A Contradiction in Terms
Satyabrat Pal
HUMANITARIAN INTERVENTION: A HISTORY by Brendan Simms Cambridge University Press, 2012, 408 pp., price not stated
September 2012, volume 36, No 9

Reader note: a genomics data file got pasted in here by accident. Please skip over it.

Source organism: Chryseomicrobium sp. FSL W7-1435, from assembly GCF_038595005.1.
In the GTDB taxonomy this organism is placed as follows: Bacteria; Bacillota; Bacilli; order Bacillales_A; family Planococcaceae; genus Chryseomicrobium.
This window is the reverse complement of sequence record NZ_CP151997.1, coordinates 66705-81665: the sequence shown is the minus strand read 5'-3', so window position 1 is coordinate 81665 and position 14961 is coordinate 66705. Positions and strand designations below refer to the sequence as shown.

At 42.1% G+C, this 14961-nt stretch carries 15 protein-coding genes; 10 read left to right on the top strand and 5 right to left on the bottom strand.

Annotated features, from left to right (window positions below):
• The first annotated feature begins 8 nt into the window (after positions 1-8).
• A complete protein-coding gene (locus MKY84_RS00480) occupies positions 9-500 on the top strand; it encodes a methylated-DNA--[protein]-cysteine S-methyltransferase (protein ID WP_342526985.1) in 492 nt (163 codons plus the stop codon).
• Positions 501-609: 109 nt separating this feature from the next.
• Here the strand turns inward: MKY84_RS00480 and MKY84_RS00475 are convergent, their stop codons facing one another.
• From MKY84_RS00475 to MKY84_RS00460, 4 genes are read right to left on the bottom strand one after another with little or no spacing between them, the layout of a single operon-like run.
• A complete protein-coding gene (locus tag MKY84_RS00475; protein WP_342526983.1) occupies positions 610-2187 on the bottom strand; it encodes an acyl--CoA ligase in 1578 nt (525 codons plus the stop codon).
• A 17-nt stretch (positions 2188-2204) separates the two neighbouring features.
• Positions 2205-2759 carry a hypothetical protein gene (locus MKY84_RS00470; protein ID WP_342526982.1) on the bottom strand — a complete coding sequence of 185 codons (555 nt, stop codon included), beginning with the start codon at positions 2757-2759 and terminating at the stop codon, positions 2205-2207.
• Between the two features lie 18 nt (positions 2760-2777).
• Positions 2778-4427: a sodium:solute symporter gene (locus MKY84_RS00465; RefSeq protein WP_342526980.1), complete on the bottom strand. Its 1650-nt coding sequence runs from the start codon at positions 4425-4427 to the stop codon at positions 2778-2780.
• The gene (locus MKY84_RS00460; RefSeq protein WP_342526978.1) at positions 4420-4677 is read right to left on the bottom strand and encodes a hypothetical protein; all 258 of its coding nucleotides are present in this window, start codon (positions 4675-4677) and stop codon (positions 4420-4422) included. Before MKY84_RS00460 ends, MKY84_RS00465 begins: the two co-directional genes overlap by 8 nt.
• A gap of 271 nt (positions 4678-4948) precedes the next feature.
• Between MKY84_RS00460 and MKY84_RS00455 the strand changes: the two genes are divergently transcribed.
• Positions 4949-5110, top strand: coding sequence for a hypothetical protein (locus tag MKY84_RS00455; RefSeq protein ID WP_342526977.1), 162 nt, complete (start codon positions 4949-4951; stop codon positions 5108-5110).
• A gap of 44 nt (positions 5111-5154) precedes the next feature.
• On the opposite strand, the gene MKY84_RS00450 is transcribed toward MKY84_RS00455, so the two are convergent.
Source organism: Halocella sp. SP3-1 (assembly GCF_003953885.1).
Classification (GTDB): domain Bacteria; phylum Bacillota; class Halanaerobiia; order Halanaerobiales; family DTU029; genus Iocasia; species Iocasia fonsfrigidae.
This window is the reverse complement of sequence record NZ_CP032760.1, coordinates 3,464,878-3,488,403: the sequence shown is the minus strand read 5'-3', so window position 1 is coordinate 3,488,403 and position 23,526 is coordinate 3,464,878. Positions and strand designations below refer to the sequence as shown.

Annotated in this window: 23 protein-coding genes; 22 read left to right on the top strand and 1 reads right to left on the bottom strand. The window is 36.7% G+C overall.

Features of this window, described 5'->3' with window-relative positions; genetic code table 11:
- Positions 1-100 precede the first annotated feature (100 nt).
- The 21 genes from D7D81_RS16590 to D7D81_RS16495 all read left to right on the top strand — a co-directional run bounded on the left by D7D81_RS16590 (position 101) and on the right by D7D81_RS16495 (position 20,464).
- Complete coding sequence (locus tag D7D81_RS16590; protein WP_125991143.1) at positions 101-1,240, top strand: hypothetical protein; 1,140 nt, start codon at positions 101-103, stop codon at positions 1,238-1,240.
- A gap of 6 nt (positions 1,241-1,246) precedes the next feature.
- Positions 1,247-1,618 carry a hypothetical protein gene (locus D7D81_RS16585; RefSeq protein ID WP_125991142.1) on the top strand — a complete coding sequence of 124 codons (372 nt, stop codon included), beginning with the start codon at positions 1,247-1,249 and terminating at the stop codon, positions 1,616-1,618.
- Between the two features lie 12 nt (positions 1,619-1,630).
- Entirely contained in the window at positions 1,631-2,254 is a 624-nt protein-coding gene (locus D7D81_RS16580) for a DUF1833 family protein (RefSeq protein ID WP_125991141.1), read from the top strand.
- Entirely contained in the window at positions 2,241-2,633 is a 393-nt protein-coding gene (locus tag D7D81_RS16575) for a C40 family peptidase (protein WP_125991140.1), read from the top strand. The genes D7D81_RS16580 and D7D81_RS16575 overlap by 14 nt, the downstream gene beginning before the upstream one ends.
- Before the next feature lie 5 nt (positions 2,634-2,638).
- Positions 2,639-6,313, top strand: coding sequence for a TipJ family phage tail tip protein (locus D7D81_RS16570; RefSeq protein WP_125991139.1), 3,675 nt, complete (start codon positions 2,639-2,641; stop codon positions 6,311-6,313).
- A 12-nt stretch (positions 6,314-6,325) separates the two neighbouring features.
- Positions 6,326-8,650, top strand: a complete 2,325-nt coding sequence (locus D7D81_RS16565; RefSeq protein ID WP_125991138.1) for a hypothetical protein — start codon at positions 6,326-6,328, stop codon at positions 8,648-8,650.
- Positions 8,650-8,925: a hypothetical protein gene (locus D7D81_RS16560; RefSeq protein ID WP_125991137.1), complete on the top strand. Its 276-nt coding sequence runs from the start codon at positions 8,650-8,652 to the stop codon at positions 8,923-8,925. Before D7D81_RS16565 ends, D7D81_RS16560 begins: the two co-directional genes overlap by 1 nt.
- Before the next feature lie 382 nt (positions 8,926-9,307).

The debate over humanitarian intervention started soon after the death of the Cold War and slowly faded, like rigor mortis. This book is a collection of essays by West European historians outraged that both its advocates and opponents either deny or are unaware that, both as concept and practice, humanitarian intervention has a long and living history. They trace its intellectual roots through Grotius to Aquinas, its practice to origins in 17th century Europe, taking 400 pages to establish it as a continuum in the Christian tradition, not as an innovation. One of the older texts of that tradition, the Book of Eccle-siastes, puts it more pithily—there is no new thing under the sun. And the prophet did a generic review of books like these in two other propositions—of making many books there is no end, and much study is a weariness of the flesh. Once the authors finish tracing its genealogy, humanitarian intervention turns out to be a twin of Father Christmas, emerging from a regenerate West European womb before being adopted by the rest of the world, including the heathen, to whom both bring much joy if they are embraced.

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